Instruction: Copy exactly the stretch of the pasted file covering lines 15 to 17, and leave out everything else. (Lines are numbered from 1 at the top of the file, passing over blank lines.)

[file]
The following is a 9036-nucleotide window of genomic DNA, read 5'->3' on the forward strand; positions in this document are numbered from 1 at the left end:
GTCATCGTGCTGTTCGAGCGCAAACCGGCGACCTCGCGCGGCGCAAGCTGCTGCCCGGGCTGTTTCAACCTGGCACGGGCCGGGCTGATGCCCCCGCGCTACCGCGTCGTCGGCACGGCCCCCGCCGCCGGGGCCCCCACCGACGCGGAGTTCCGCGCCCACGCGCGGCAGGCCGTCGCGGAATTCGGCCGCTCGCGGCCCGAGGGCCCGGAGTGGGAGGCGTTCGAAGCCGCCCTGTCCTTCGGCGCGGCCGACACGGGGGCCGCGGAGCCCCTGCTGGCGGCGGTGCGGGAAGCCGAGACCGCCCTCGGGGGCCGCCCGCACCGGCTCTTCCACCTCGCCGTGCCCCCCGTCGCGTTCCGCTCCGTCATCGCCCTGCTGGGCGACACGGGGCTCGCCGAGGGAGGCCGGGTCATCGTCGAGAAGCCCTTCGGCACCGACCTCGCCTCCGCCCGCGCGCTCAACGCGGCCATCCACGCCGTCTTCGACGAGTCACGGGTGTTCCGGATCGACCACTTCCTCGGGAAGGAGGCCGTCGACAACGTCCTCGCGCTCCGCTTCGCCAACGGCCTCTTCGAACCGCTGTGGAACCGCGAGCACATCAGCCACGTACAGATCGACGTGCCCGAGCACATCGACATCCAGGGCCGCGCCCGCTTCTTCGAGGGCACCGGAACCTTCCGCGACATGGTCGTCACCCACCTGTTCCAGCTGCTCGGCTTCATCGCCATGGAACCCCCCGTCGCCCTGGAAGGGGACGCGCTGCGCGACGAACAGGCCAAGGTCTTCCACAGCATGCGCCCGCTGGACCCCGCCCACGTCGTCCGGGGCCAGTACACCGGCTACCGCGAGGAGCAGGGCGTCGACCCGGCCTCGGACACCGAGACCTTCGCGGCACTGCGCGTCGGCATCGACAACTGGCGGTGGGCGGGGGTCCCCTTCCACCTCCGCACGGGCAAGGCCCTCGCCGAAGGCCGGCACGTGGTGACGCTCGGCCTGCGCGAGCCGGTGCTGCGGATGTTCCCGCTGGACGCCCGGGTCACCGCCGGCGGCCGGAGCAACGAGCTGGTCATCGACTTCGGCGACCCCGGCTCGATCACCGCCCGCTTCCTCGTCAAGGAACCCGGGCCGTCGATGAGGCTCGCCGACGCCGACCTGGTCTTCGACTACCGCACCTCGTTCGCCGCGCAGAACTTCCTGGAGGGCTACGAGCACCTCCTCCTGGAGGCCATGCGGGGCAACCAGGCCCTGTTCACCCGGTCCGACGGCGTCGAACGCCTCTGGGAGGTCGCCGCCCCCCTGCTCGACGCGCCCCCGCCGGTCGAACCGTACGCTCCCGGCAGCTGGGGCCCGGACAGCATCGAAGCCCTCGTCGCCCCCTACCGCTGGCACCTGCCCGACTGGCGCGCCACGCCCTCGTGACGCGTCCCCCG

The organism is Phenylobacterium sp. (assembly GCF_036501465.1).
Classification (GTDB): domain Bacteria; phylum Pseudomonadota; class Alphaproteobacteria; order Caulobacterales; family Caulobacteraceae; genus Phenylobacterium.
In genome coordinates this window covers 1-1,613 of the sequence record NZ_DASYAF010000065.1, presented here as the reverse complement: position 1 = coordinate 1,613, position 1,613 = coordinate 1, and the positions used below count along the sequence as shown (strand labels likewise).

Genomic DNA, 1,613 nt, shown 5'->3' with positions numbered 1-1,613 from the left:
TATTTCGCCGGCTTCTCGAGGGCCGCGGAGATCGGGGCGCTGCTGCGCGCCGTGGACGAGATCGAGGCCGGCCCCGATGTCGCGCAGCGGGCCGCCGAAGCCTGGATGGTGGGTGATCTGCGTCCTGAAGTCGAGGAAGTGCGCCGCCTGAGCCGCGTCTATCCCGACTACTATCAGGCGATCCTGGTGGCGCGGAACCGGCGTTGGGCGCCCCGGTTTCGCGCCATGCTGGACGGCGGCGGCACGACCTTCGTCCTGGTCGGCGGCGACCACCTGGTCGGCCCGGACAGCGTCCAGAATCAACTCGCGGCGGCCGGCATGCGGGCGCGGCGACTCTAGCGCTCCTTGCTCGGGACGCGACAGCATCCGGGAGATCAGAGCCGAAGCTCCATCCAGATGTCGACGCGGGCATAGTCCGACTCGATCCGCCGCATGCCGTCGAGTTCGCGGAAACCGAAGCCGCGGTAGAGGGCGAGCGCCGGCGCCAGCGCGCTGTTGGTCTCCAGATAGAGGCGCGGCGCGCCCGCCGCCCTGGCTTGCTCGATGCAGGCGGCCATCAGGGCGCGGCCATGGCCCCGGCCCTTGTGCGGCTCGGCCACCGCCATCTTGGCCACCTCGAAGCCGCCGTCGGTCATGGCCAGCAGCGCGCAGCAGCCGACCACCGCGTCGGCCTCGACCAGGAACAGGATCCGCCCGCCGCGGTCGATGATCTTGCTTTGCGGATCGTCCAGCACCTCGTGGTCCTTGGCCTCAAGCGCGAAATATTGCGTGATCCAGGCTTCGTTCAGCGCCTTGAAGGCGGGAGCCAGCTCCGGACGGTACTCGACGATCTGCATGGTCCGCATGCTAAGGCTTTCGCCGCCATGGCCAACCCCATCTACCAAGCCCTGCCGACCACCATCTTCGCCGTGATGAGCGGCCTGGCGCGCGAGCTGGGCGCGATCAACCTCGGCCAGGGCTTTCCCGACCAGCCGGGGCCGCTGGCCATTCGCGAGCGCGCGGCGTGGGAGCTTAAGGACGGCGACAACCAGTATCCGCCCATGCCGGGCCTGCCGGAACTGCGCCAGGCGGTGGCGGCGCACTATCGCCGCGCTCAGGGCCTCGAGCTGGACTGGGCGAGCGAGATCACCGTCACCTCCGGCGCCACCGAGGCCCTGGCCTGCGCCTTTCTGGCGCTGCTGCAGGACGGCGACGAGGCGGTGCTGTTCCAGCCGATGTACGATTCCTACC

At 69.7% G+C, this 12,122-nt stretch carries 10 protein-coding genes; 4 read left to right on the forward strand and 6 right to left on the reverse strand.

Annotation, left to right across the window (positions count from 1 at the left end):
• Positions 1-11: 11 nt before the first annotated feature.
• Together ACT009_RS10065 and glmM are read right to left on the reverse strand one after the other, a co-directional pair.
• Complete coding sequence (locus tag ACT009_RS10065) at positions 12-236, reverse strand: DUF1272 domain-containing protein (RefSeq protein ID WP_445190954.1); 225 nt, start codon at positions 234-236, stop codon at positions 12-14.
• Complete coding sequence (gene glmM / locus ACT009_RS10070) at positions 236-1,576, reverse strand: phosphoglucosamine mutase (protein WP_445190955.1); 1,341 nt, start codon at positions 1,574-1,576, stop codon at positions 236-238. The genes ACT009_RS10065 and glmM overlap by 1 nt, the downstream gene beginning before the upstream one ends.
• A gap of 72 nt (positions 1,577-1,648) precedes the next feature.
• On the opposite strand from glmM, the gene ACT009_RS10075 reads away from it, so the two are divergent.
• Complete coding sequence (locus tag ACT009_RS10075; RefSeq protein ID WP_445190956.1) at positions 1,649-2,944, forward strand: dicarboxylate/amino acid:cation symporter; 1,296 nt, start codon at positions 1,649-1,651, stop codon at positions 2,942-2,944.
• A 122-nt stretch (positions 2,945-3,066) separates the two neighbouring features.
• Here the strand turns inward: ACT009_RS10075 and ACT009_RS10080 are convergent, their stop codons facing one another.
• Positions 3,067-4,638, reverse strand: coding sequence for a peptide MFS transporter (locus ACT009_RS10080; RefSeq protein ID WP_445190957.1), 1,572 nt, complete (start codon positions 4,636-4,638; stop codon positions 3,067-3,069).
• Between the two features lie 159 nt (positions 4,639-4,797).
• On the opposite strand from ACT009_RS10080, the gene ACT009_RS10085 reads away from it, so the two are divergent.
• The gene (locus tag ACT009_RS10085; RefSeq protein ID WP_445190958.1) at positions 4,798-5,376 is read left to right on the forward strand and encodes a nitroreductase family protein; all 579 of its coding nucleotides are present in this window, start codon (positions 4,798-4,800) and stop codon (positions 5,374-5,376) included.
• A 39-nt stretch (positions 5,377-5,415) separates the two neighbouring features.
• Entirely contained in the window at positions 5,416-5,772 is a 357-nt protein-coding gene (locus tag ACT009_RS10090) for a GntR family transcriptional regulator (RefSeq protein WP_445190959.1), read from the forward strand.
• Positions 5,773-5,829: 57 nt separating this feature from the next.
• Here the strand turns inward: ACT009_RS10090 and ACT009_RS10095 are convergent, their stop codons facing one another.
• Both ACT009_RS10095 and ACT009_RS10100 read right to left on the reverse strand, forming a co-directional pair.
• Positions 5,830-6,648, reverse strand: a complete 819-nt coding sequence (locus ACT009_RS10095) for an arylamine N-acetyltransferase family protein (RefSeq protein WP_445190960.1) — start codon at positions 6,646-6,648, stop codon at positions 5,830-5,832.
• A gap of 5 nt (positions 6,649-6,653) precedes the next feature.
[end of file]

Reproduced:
• On the opposite strand from glmM, the gene ACT009_RS10075 reads away from it, so the two are divergent.
• Complete coding sequence (locus tag ACT009_RS10075; RefSeq protein ID WP_445190956.1) at positions 1,649-2,944, forward strand: dicarboxylate/amino acid:cation symporter; 1,296 nt, start codon at positions 1,649-1,651, stop codon at positions 2,942-2,944.
• A 122-nt stretch (positions 2,945-3,066) separates the two neighbouring features.